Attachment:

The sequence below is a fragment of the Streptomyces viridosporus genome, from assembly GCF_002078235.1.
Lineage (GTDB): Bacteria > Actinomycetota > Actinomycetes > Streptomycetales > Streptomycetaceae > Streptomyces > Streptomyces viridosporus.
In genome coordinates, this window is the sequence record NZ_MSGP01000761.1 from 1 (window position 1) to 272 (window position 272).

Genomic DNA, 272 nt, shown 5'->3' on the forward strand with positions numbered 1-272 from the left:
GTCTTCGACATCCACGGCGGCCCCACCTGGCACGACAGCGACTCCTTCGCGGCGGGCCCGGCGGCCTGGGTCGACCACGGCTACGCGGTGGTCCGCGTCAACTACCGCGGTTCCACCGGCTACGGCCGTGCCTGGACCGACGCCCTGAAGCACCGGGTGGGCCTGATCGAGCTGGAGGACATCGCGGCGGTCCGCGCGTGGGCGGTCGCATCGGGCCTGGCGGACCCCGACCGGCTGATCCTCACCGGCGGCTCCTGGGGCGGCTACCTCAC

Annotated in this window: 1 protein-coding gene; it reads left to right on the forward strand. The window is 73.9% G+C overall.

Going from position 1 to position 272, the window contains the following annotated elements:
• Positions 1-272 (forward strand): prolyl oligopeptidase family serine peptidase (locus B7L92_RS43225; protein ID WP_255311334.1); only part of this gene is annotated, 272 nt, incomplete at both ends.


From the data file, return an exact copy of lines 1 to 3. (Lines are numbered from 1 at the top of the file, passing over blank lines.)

The sequence below is a fragment of the Streptomyces viridosporus genome, from assembly GCF_002078235.1.
Lineage (GTDB): Bacteria > Actinomycetota > Actinomycetes > Streptomycetales > Streptomycetaceae > Streptomyces > Streptomyces viridosporus.
In genome coordinates, this window is the sequence record NZ_MSGP01000761.1 from 1 (window position 1) to 272 (window position 272).